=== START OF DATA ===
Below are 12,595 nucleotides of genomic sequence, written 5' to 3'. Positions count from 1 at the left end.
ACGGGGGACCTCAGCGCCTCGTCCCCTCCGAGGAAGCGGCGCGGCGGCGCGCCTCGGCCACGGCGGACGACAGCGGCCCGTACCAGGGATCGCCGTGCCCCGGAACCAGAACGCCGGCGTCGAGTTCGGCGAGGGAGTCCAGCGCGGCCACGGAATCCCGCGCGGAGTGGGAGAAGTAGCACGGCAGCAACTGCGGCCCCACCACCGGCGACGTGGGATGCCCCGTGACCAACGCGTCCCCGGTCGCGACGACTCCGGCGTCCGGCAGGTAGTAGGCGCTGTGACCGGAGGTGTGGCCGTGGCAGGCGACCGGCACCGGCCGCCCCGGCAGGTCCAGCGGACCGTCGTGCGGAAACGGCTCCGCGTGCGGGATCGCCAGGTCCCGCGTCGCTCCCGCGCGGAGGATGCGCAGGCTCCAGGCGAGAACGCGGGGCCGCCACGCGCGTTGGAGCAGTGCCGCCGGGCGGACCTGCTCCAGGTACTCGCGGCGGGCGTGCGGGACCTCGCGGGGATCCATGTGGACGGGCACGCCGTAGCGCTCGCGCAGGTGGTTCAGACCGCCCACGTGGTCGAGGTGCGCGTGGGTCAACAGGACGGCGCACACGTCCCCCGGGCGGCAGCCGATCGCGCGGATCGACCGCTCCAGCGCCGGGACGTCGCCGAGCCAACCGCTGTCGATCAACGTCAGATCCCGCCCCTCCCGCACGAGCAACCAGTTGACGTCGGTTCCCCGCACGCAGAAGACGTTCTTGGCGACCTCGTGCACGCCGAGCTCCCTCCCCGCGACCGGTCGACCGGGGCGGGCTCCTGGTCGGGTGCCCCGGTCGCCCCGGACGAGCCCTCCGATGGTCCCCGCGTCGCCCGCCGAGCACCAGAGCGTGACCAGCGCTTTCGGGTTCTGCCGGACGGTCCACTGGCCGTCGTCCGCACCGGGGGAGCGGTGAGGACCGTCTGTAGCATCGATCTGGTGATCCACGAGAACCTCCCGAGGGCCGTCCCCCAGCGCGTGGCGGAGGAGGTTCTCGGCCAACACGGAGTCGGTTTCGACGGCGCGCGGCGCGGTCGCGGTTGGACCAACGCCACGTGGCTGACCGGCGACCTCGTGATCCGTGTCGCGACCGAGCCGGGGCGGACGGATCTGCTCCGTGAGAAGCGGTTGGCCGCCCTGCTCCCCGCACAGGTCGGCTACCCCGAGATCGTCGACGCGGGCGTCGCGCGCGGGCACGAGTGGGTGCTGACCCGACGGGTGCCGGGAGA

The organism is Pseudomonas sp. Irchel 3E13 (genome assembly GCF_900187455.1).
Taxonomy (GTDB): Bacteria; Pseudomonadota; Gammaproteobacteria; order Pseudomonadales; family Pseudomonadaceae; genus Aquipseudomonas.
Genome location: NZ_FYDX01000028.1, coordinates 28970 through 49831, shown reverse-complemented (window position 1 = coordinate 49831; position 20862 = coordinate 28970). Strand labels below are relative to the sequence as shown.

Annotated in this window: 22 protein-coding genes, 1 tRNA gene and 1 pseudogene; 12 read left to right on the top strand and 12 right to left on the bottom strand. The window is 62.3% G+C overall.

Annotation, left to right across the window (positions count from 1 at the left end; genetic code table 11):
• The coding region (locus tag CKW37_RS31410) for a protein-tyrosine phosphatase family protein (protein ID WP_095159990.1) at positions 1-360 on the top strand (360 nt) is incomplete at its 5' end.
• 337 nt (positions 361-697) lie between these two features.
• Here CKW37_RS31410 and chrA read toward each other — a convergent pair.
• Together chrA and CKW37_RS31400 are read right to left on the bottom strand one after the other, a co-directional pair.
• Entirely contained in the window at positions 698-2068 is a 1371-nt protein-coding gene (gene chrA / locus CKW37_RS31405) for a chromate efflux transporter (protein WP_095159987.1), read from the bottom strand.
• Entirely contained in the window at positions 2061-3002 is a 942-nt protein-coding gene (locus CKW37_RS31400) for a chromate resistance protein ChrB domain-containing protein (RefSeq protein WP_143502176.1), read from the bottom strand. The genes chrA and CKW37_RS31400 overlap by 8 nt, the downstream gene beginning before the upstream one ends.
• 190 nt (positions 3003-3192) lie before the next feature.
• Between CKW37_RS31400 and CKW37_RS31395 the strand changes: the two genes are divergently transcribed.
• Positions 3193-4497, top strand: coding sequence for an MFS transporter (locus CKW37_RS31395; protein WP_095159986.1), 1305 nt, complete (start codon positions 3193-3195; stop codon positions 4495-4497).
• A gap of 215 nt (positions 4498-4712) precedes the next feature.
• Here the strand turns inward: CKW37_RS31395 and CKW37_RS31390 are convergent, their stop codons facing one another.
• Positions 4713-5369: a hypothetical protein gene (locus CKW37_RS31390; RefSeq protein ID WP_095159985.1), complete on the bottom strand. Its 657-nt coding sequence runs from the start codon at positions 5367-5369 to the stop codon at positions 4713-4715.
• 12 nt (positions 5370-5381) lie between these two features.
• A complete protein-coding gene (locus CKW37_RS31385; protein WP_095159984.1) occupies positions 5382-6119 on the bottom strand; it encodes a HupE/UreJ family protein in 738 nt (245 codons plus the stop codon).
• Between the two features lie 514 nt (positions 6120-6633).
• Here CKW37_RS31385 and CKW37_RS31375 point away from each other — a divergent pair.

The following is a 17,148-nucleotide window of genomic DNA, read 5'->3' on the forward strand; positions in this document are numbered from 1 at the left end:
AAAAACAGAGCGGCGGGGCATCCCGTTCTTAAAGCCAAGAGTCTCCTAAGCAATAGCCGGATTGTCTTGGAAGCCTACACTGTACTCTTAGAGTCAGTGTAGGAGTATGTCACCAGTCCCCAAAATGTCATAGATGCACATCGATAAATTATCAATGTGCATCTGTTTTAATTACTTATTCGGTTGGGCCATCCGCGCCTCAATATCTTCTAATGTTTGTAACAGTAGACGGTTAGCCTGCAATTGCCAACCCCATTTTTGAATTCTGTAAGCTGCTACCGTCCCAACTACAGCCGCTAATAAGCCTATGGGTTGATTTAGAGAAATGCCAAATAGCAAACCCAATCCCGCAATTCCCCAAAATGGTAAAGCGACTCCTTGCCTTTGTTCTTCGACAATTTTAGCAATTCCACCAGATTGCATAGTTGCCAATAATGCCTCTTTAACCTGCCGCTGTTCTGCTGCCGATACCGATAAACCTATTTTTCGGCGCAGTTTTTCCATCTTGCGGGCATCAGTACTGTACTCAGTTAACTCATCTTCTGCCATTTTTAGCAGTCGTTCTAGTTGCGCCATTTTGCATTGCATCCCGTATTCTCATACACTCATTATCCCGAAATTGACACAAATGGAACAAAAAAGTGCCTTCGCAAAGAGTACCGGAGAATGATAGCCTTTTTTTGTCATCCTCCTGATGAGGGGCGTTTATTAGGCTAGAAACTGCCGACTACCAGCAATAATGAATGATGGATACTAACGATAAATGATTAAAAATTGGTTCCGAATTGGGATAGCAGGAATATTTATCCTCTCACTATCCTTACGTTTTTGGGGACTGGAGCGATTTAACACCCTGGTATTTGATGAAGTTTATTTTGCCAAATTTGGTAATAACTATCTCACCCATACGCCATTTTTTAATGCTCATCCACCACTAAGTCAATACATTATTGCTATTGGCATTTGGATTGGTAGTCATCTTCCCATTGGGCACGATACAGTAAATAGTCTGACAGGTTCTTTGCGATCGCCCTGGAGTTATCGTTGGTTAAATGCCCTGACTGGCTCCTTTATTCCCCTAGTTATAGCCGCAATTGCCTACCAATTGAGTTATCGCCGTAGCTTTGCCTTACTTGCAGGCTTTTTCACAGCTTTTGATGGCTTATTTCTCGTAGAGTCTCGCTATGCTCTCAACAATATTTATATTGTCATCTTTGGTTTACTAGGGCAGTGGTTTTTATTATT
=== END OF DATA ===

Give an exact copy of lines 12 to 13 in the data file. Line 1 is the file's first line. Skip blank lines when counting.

• Entirely contained in the window at positions 698-2068 is a 1371-nt protein-coding gene (gene chrA / locus CKW37_RS31405) for a chromate efflux transporter (protein WP_095159987.1), read from the bottom strand.
• Entirely contained in the window at positions 2061-3002 is a 942-nt protein-coding gene (locus CKW37_RS31400) for a chromate resistance protein ChrB domain-containing protein (RefSeq protein WP_143502176.1), read from the bottom strand. The genes chrA and CKW37_RS31400 overlap by 8 nt, the downstream gene beginning before the upstream one ends.